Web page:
The rotunda below the dome at the United States Capitol is amazing. Although it’s been a long time since I was there, I can still remember standing there staring up at its repeated pattern of images that go around and around and higher and higher. It’s the kind of sight one can get lost in.
Imagine, then, standing in the rotunda with your family. Kids and grown-ups alike staring up at the dome. The children are amazed, and the equally amazed parents explain to them why this is such an important building. “It’s so beautiful!” one child remarks. “How did they ever do it?” another one asks. Then, right at that moment, a stranger walks up and says to your family, “The days will come when it will all be torn down—not one stone left on another—all will be thrown down.”
That’s the image I have in Sunday's gospel lesson when Jesus walks up to the group in the Jerusalem temple and predicts its destruction. As Luke recalls the story, they were admiring how the temple was adorned with beautiful stones and gifts dedicated to God. They were in that moment of awe, and Jesus brings it crashing down. The temple was the center of life for Jerusalem. Having been destroyed and rebuilt, it was a symbol of national identity. Although a part of the Roman empire, the holy city still maintained its religious independence, and the temple was a place where the mechanics of worship—that which defined the Jewish people as distinct—took place. Jesus’ prediction, therefore, isn’t just a foretelling that a beautiful building will be destroyed. It’s a statement that everything the people hold dear—the very structure of their lives—will come crashing down. This must be Fun Jesus, huh?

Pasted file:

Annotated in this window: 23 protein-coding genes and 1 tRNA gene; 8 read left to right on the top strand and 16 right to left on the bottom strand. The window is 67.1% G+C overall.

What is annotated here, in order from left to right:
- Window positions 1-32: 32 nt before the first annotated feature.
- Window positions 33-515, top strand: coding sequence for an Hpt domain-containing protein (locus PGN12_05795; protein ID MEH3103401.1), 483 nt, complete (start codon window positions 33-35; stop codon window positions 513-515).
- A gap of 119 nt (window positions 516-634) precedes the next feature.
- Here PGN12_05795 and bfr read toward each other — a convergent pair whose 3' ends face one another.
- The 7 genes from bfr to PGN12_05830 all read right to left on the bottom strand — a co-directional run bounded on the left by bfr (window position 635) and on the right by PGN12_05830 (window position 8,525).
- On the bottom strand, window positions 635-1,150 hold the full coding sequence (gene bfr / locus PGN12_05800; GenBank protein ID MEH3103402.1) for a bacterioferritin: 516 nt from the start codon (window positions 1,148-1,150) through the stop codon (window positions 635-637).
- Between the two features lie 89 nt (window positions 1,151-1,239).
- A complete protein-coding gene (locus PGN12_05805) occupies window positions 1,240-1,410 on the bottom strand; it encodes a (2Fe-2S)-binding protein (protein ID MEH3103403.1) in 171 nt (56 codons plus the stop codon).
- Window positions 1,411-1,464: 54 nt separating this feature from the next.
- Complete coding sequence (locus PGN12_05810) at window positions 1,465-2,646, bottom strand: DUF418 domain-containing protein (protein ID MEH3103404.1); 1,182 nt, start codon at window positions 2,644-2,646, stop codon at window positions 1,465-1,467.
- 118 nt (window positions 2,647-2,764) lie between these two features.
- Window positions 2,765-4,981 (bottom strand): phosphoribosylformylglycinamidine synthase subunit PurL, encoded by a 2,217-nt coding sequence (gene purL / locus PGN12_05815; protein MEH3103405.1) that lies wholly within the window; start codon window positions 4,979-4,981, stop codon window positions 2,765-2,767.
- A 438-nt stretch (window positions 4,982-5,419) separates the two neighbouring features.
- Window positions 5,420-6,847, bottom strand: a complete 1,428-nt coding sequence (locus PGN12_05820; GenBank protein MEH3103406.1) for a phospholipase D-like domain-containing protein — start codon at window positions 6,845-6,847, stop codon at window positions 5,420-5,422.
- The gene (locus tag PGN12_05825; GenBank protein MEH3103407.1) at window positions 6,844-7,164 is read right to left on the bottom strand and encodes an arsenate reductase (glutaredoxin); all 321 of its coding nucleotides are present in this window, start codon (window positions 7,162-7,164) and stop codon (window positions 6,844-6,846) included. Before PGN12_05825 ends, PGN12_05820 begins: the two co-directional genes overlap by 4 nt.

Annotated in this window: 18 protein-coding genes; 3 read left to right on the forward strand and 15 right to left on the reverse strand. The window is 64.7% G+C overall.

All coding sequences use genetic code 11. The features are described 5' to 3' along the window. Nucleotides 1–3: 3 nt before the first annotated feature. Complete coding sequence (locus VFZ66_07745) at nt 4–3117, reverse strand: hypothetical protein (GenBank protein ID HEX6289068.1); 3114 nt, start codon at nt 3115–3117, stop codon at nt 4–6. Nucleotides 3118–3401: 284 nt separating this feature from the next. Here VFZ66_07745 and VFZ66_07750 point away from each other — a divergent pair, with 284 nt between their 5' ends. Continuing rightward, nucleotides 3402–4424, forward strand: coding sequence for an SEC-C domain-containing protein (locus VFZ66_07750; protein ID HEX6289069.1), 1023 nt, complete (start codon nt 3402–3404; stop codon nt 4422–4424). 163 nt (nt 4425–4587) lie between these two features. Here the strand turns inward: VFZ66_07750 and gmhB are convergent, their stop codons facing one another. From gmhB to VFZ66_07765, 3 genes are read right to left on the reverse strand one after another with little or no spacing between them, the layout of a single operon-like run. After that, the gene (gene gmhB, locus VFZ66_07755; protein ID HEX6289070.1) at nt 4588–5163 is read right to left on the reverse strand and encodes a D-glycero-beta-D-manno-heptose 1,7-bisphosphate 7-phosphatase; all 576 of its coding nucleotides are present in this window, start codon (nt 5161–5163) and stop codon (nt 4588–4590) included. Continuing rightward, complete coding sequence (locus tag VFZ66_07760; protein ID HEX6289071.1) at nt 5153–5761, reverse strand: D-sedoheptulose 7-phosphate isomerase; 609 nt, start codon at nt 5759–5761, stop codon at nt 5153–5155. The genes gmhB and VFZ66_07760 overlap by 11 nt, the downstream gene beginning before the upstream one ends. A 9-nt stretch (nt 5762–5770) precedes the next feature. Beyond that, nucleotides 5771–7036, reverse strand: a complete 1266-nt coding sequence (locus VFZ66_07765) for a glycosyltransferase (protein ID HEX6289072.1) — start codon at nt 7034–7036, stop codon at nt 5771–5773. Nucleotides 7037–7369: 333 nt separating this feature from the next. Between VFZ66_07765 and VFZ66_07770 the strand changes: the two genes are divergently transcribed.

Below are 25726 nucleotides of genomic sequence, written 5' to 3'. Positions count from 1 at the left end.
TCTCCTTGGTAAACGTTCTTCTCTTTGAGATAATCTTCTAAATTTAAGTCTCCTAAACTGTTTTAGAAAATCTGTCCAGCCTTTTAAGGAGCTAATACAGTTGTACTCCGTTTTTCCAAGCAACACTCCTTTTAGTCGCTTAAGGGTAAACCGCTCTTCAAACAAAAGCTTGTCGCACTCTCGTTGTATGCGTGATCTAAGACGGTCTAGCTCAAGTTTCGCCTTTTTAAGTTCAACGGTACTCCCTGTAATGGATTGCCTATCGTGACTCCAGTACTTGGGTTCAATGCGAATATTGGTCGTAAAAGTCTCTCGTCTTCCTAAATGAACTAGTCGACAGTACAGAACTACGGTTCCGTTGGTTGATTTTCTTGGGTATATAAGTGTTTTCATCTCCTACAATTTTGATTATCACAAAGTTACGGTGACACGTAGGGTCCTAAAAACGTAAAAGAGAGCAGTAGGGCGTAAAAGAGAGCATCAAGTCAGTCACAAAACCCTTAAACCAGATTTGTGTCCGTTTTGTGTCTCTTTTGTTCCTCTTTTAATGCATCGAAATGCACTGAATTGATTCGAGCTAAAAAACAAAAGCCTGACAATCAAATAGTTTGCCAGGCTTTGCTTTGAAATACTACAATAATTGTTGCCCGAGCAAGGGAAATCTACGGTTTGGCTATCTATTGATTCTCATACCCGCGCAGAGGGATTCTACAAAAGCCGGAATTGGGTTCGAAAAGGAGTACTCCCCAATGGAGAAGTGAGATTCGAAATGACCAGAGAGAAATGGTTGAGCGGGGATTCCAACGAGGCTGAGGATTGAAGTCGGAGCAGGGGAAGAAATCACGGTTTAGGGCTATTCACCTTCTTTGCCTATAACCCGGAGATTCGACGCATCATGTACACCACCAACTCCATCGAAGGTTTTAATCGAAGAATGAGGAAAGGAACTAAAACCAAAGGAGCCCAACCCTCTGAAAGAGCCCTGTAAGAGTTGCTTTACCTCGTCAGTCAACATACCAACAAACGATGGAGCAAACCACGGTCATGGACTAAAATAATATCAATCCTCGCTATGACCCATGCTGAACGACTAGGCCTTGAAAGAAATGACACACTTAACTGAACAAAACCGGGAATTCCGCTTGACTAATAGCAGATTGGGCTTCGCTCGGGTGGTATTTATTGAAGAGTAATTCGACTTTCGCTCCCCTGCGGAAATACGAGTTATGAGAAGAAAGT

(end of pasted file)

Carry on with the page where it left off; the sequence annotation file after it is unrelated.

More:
But Jesus’ terrible prophecy seems only to be a means to an end. There’s a light at the end of the tunnel (if you can call it that). Jesus explains that the temple will be destroyed and that nations will engage in war and that earthquakes and famines and plagues will afflict the earth and that his followers will be arrested, tortured, and killed. But, he says, they will be taken care of. Don’t worry. Despite all of these things, there is reason to hope: “not a hair of your head will perish.”
He’s right, of course. Terrible things do happen. The temple is destroyed about 40 years after his death. The Romans crack down on the Christian movement. Terrible persecutions occur. Yet, somehow, there are still followers of Christ boldly proclaiming the gospel even today. Hope, I suppose, isn’t always comforting. Hope, it seems, isn’t always nice. Sometimes the content of our hope is difficult to accept. We must die in order to be reborn. All that we hold dear will be stripped away. Yet we still have hope. It’s not a platitude. But it’s not Polyanna either. Hope is real and sometimes hard.